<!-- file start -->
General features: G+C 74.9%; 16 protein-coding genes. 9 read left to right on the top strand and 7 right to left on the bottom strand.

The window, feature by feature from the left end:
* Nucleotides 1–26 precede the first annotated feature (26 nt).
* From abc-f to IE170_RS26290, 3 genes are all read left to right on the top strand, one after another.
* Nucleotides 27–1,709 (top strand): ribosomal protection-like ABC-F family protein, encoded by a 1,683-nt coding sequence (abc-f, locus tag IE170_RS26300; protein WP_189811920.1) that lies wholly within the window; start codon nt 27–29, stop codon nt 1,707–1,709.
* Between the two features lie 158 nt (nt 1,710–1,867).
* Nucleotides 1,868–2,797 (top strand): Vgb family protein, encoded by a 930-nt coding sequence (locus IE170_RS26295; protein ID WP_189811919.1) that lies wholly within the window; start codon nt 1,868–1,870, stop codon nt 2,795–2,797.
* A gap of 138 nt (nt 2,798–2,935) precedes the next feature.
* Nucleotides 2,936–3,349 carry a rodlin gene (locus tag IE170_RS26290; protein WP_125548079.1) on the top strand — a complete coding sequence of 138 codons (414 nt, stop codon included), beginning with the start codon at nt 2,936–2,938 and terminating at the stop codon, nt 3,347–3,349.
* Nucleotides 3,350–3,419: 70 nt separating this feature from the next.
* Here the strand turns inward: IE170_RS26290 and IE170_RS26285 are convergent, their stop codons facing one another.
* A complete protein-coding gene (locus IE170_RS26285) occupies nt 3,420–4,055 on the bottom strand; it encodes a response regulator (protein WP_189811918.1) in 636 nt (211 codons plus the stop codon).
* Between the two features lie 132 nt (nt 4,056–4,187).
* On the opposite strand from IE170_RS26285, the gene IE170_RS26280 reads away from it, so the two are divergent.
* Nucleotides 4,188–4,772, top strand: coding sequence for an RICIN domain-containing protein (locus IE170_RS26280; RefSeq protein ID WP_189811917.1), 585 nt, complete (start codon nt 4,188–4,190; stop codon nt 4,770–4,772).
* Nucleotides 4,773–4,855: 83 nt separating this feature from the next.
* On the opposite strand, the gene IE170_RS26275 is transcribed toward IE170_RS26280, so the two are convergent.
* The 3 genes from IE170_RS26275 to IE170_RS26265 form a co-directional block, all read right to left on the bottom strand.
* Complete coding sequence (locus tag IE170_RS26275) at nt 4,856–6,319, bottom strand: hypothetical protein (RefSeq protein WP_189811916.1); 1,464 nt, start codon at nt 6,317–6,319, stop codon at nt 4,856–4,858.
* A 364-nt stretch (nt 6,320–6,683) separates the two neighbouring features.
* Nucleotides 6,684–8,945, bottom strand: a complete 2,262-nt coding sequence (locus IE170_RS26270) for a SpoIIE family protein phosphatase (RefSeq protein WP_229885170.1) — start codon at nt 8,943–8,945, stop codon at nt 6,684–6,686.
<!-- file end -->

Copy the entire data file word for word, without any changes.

General features: G+C 74.9%; 16 protein-coding genes. 9 read left to right on the top strand and 7 right to left on the bottom strand.

The window, feature by feature from the left end:
* Nucleotides 1–26 precede the first annotated feature (26 nt).
* From abc-f to IE170_RS26290, 3 genes are all read left to right on the top strand, one after another.
* Nucleotides 27–1,709 (top strand): ribosomal protection-like ABC-F family protein, encoded by a 1,683-nt coding sequence (abc-f, locus tag IE170_RS26300; protein WP_189811920.1) that lies wholly within the window; start codon nt 27–29, stop codon nt 1,707–1,709.
* Between the two features lie 158 nt (nt 1,710–1,867).
* Nucleotides 1,868–2,797 (top strand): Vgb family protein, encoded by a 930-nt coding sequence (locus IE170_RS26295; protein ID WP_189811919.1) that lies wholly within the window; start codon nt 1,868–1,870, stop codon nt 2,795–2,797.
* A gap of 138 nt (nt 2,798–2,935) precedes the next feature.
* Nucleotides 2,936–3,349 carry a rodlin gene (locus tag IE170_RS26290; protein WP_125548079.1) on the top strand — a complete coding sequence of 138 codons (414 nt, stop codon included), beginning with the start codon at nt 2,936–2,938 and terminating at the stop codon, nt 3,347–3,349.
* Nucleotides 3,350–3,419: 70 nt separating this feature from the next.
* Here the strand turns inward: IE170_RS26290 and IE170_RS26285 are convergent, their stop codons facing one another.
* A complete protein-coding gene (locus IE170_RS26285) occupies nt 3,420–4,055 on the bottom strand; it encodes a response regulator (protein WP_189811918.1) in 636 nt (211 codons plus the stop codon).
* Between the two features lie 132 nt (nt 4,056–4,187).
* On the opposite strand from IE170_RS26285, the gene IE170_RS26280 reads away from it, so the two are divergent.
* Nucleotides 4,188–4,772, top strand: coding sequence for an RICIN domain-containing protein (locus IE170_RS26280; RefSeq protein ID WP_189811917.1), 585 nt, complete (start codon nt 4,188–4,190; stop codon nt 4,770–4,772).
* Nucleotides 4,773–4,855: 83 nt separating this feature from the next.
* On the opposite strand, the gene IE170_RS26275 is transcribed toward IE170_RS26280, so the two are convergent.
* The 3 genes from IE170_RS26275 to IE170_RS26265 form a co-directional block, all read right to left on the bottom strand.
* Complete coding sequence (locus tag IE170_RS26275) at nt 4,856–6,319, bottom strand: hypothetical protein (RefSeq protein WP_189811916.1); 1,464 nt, start codon at nt 6,317–6,319, stop codon at nt 4,856–4,858.
* A 364-nt stretch (nt 6,320–6,683) separates the two neighbouring features.
* Nucleotides 6,684–8,945, bottom strand: a complete 2,262-nt coding sequence (locus IE170_RS26270) for a SpoIIE family protein phosphatase (RefSeq protein WP_229885170.1) — start codon at nt 8,943–8,945, stop codon at nt 6,684–6,686.